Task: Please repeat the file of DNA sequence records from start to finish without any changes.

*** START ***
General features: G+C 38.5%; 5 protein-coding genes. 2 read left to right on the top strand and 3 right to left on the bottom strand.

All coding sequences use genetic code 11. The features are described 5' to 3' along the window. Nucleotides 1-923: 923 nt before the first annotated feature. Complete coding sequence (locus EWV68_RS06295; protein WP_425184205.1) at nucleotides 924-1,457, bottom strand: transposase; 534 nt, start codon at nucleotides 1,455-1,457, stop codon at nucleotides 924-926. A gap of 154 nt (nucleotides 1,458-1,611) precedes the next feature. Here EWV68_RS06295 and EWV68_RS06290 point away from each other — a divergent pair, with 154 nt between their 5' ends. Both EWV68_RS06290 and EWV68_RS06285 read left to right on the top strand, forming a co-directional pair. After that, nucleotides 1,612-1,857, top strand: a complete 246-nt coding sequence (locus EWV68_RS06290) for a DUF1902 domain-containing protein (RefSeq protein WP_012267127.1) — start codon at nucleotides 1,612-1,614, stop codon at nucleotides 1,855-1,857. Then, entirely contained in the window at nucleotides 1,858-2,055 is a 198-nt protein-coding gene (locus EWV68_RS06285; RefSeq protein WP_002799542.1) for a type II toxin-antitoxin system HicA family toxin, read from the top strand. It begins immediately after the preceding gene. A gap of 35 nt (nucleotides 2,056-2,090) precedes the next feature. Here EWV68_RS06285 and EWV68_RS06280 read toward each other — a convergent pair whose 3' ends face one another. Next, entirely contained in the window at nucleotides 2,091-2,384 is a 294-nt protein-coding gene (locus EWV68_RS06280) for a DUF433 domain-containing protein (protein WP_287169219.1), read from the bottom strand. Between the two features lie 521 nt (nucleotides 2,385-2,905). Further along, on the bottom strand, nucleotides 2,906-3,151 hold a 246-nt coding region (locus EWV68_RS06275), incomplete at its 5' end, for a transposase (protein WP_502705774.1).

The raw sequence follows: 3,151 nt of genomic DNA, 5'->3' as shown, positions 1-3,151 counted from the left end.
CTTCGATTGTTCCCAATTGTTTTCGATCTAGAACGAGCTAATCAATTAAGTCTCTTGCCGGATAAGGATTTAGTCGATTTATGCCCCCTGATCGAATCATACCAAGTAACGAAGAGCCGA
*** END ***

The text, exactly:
General features: G+C 38.5%; 5 protein-coding genes. 2 read left to right on the top strand and 3 right to left on the bottom strand.

All coding sequences use genetic code 11. The features are described 5' to 3' along the window. Nucleotides 1-923: 923 nt before the first annotated feature. Complete coding sequence (locus EWV68_RS06295; protein WP_425184205.1) at nucleotides 924-1,457, bottom strand: transposase; 534 nt, start codon at nucleotides 1,455-1,457, stop codon at nucleotides 924-926. A gap of 154 nt (nucleotides 1,458-1,611) precedes the next feature. Here EWV68_RS06295 and EWV68_RS06290 point away from each other — a divergent pair, with 154 nt between their 5' ends. Both EWV68_RS06290 and EWV68_RS06285 read left to right on the top strand, forming a co-directional pair. After that, nucleotides 1,612-1,857, top strand: a complete 246-nt coding sequence (locus EWV68_RS06290) for a DUF1902 domain-containing protein (RefSeq protein WP_012267127.1) — start codon at nucleotides 1,612-1,614, stop codon at nucleotides 1,855-1,857. Then, entirely contained in the window at nucleotides 1,858-2,055 is a 198-nt protein-coding gene (locus EWV68_RS06285; RefSeq protein WP_002799542.1) for a type II toxin-antitoxin system HicA family toxin, read from the top strand. It begins immediately after the preceding gene. A gap of 35 nt (nucleotides 2,056-2,090) precedes the next feature. Here EWV68_RS06285 and EWV68_RS06280 read toward each other — a convergent pair whose 3' ends face one another. Next, entirely contained in the window at nucleotides 2,091-2,384 is a 294-nt protein-coding gene (locus EWV68_RS06280) for a DUF433 domain-containing protein (protein WP_287169219.1), read from the bottom strand. Between the two features lie 521 nt (nucleotides 2,385-2,905). Further along, on the bottom strand, nucleotides 2,906-3,151 hold a 246-nt coding region (locus EWV68_RS06275), incomplete at its 5' end, for a transposase (protein WP_502705774.1).

The raw sequence follows: 3,151 nt of genomic DNA, 5'->3' as shown, positions 1-3,151 counted from the left end.
CTTCGATTGTTCCCAATTGTTTTCGATCTAGAACGAGCTAATCAATTAAGTCTCTTGCCGGATAAGGATTTAGTCGATTTATGCCCCCTGATCGAATCATACCAAGTAACGAAGAGCCGA